Intrada (Special Collection Volume 14)
Year Released: 1990 / 2004
Conducted by Bruce Broughton
The Hollywood Studio Symphony
|1.||Theme from "Narrow Margin"||2:32|
|5.||Siege from Above||1:45|
|9.||Into the Station||2:11|
|10.||No Carol for Wooton||3:34|
|18.||Wooton, Then Nelson||2:54|
|19.||Nelson, Then Katherine||3:30|
|20.||It's That Man||0:40|
|22.||Chopper Chase [Alternate]||2:42|
|23.||Hide and Seek||0:40|
|28.||End Credits [Original Version]||3:02|
|Total Album Time:||60:02|
|by Brian McVickar
October 15, 2004
Bruce Broughton's best film scores are most often from science fiction, fantasy and family films; music filled with strong melody and drive. However, he is quite capable of succeeding in all movie genres, when provided the opportunity. In 1990 the film Narrow Margin gave Broughton a chance to delve into the contemporary thriller genre, with Gene Hackman playing a deputy district attorney protecting a woman witness to a murder.
The "Theme from Narrow Margin" sets a tone of dark hued suspense, with ominous piano and bells supported by clarinets and heavy strings. This uneasiness continues into both the "Main Title" and "The Hit", with the same arpeggiated piano figure moving into sustained, dissonant strings pads. The subsequent three tracks, "The Cabin", "Siege From Above" and "Chopper Chase", successfully explore Broughton's exciting action licks, utilizing a Goldsmith-ian ostinato approach in the strings with trombones, low end piano and snares adding extra punch. It is a bit of a forerunner of Broughton's action material heard in The Shadow Conspiracy. There is not significant thematic development connected to the overall score, but the tracks have their internal consistency and focus and deliver engaging orchestral fury.
The dangerous, moody atmosphere returns in "The Boarding" and "New Passengers", the thematic material from the main theme is recapitulated, building in tension, and then some more appealingly mysterious woodwind and string work in "Into the Station". An uneasy cello ostinato begins "No Carol for Wooten", accented by piano and strings, which then leads to more dark hued suspense scoring. Not terribly melodic, more an exercise in color and tone. The tension finally breaks in "The Sleeper", when the action bursts forth briefly, plus an atonal outburst in "Stalled Success", and then it takes center stage again halfway through "Narrow Escapes" with its riveting, stabbing trombone lines which would be revisited in The Shadow Conspiracy.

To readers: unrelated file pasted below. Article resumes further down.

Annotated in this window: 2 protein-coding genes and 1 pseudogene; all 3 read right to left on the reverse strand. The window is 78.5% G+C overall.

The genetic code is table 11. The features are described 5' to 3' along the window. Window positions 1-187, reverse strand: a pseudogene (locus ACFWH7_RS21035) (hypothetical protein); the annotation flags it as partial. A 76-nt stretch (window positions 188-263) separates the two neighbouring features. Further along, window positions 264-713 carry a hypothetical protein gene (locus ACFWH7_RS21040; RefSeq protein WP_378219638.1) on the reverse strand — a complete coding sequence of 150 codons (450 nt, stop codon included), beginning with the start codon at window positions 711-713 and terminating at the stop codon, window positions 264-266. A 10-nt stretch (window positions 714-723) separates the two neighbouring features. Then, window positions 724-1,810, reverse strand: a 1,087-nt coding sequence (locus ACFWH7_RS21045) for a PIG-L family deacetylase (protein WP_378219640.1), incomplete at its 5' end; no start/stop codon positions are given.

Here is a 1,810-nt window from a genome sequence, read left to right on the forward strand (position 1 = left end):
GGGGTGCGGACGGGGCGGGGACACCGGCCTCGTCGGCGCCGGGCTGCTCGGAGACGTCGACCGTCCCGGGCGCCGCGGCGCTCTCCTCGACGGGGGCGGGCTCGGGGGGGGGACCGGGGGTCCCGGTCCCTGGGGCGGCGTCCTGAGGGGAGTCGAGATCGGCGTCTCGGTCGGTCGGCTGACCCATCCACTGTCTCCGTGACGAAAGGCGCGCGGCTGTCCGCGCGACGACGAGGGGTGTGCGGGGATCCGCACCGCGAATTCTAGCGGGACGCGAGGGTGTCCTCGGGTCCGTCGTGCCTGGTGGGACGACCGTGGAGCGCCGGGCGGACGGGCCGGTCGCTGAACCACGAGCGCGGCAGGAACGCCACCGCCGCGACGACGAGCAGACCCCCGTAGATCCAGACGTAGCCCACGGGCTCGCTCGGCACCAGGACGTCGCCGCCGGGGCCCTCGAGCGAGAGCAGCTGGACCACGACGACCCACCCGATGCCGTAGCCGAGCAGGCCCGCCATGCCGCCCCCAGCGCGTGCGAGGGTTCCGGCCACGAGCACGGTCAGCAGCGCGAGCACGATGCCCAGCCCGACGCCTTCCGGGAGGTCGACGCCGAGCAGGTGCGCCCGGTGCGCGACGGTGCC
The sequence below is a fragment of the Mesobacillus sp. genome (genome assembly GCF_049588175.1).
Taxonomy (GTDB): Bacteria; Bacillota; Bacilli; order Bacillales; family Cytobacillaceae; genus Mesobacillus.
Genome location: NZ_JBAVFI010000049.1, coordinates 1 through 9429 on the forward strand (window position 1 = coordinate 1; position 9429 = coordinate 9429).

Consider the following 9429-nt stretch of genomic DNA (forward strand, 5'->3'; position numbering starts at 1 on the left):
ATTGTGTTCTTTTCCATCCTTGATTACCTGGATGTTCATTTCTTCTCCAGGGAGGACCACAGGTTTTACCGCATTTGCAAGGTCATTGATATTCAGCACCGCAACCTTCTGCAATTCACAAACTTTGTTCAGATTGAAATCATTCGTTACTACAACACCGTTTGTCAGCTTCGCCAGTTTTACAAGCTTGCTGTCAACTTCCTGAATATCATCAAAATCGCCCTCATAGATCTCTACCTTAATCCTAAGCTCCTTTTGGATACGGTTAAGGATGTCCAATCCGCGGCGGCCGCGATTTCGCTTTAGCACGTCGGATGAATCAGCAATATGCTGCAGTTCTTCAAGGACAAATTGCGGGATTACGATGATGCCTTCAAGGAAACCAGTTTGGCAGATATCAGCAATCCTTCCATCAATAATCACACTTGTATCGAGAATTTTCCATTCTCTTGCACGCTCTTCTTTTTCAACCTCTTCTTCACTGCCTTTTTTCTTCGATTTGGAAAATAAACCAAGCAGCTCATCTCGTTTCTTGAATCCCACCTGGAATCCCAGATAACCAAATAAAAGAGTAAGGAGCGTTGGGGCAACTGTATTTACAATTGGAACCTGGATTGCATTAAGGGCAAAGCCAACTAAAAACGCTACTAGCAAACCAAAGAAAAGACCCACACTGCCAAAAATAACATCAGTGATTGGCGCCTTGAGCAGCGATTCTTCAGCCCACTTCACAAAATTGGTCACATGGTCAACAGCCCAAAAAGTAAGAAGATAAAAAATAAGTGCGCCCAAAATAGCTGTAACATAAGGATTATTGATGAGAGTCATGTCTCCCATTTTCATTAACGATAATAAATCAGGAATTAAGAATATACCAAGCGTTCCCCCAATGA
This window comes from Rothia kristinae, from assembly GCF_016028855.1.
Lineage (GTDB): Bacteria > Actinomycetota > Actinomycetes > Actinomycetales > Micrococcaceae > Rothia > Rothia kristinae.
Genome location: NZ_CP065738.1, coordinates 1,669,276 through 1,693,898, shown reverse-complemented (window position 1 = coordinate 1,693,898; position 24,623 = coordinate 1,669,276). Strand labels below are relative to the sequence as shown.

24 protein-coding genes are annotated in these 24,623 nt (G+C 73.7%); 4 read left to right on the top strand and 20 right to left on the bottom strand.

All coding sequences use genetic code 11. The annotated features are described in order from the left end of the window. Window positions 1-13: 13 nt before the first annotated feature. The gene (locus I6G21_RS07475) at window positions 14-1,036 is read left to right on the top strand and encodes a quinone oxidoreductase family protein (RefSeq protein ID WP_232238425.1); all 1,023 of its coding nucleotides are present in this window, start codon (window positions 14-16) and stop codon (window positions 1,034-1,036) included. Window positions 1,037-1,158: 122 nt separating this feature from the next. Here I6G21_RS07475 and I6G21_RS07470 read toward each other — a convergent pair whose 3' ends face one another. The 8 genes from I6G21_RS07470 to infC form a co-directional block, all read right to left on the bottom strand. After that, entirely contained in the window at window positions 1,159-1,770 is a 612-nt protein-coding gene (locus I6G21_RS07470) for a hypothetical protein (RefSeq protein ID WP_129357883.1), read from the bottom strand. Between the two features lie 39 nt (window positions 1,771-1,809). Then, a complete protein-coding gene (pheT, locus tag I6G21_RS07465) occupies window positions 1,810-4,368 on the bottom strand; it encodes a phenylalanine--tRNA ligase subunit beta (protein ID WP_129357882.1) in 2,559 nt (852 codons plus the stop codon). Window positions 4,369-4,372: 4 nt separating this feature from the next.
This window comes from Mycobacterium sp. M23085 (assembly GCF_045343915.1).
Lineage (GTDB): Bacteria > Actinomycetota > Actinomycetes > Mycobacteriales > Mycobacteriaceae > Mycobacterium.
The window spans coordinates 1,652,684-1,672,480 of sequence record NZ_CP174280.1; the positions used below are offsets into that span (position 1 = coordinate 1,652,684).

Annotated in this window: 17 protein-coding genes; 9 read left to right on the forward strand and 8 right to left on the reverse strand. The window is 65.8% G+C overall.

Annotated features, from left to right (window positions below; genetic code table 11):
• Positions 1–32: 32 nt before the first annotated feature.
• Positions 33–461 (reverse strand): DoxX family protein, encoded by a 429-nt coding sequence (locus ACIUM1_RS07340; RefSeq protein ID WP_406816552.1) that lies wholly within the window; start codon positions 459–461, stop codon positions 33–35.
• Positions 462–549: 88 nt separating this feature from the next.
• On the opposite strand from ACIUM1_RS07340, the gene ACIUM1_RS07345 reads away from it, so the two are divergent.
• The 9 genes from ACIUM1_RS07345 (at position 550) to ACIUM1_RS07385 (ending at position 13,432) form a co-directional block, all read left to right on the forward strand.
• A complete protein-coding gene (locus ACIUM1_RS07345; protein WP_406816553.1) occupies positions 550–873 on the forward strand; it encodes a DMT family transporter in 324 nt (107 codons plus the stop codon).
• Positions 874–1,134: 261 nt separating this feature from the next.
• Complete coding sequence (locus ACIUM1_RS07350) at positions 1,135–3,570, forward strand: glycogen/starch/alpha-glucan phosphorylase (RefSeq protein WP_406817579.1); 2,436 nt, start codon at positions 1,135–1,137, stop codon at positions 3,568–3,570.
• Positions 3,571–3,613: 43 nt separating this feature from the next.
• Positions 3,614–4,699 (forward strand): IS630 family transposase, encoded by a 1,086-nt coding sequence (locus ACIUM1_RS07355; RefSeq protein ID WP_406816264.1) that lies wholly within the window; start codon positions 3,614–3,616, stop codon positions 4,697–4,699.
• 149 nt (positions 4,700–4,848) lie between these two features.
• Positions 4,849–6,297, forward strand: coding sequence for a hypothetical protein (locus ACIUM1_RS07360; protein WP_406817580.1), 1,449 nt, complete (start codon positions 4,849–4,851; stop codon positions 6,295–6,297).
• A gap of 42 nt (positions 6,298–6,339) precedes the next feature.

More memorable action is heard in the oddly titled "Fat Refuge", which has some rapid fire brass work, in "Wooten, The Nelson", which has a great pulse propelled by horns and percussion and finally climaxing in "Nelson, Then Katherine". Any fan who enjoyed the hard edged orchestral music Broughton wrote for Tombstone and Lost In Space should really get a kick of this facet of Narrow Margin, which makes for a nice companion score. This is the main reason to seek this one out. The album is capped off by a series of bonus and alternate tracks, such as "Chopper Chase" – half the length of the cue heard in the film, but still equally powerful if a but more streamlined in its mix of piano, upper woodwinds and pounding brass. The additional cues mainly represent the mood, suspense and tension stingers of previous tracks on the album, plus an alternate "End Credits" which is a bit more developed thematically from the main material than the film version. In all, a solid listen, but mainly for Broughton fans.
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